The Democrats' New Consultant: Polonius
A BUZZFLASH GUEST CONTRIBUTION
by Michael Winship
There's nothing like dispensing advice to others, especially it it's cautionary wisdom you seldom heed yourself. Look at old Polonius in Shakespeare's "Hamlet," a veritable geyser of a geezer when it comes to spouting such familiar maxims as, "Neither a borrower nor a lender be."
(With a deficit of $371 billion, more than half of which is owed to overseas concerns, and the debt ceiling about to be raised to nine TRILLION dollars, the White House might want to ponder that one a tad more intently.)
Polonius tells his son, Laertes, "Give thy thoughts no tongue" and "Give
every man thy ear, but few thy voice." Then, not taking his own advice,
Polonius speaks imprudently from behind a tapestry and winds up taking a shiv
through the arras. Hamlet mistakes Polonius for his uncle, the king, and kills
him. So it goes.
In my brief political career, working for various failed candidates, I managed to pick up a lot of worthwhile advice, much of which went disregarded. An upstate New York Democratic county chairman told me, "Remember, when two people agree on everything, one of 'em ain't thinkin'." Words to live by. And when I asked for counsel from the late John Bailey, a legendary political kingmaker who served as chairman of the Democratic National Committee under Presidents Kennedy and Johnson, he took the cigar out of his mouth long enough to say, "Yeah, kid. Keep your mouth shut."
You can see how well that worked out.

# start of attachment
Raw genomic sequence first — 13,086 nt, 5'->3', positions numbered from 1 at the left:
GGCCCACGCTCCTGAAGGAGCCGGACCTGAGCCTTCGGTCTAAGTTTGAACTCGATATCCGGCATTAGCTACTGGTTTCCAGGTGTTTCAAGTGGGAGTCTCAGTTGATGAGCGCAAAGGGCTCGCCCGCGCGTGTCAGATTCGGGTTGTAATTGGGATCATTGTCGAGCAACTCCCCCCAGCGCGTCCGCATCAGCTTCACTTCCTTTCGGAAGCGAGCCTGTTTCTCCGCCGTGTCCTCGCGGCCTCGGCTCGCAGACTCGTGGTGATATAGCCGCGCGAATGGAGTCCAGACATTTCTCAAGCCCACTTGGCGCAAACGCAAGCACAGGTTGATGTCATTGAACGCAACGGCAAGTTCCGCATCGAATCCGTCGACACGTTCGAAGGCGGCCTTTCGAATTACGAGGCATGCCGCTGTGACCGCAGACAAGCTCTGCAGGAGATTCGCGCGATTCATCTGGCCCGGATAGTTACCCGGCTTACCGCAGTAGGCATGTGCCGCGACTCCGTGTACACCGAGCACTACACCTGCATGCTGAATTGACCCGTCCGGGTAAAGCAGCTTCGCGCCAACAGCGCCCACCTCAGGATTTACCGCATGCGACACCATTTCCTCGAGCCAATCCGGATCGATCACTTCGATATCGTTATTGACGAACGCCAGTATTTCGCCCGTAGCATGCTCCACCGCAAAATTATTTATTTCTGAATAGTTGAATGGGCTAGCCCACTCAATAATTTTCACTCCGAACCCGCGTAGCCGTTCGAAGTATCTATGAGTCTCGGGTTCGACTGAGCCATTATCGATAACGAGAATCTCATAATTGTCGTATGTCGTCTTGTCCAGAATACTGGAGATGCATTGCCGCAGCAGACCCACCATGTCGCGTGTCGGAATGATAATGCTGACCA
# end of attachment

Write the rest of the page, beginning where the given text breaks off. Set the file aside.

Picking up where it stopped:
Another truism I remember being told is that as far as November elections go, the public doesn't pay much attention until after the World Series and the Jewish high holidays. This year, at least so far, the Democrats seem to be counting on that still being the case. They're flailing about for a coherent national message. As the New
York Times reported Monday, "While Democrats have no shortage of criticism to offer, they have so far not introduced a strategy for governing along the lines of the Republican Party's Contract With America, the 1994 initiative that some Democrats hold up as their model for this year's elections."
Democrats note that the GOP didn't unveil the "Contract" until the final weeks of the '94 campaign and insist they'll have their act together by summer.
That may be too late. An NBC News/Wall Street Journal poll in late January
indicated that some 80% of the public already is keenly interested in the midterm
elections. According to Republican pollster Bill McInturff, that's "essentially
the number we had in October of the last three off-year elections... [We're in
a "period where the public is unusually attuned to politics." Iraq, health
care and gas prices, McInturff said, are "capturing people's interest and making
them pay attention."
In other words, Dems should strike now, while the iron is hot. Rather than wait until summer, content with attacking Republican ineptitude and rascality -- as pleasing a pastime as that may be -- the party needs to be putting forward a comprehensive program of ideas wrapped around a basic concept or three the public can easily comprehend and support.
Easier said than done, sure. Harry Truman said if you laid all the economists end-to-end they'd go every which way, and in their diversity and frequently wayward opinions, Democrats are much the same. But if there is to be any chance of taking back Congress they have to get their act together and fast.
Last week, Democratic wunderkind Barack Obama, the junior senator from Illinois, showed one way. In a speech at the National Governors Association conference, Senator Obama attacked the Bush administration's energy policy. "It's simply not commensurate to the challenge," Obama said, and "treats our energy dependence on oil as more of a nuisance than a serious threat...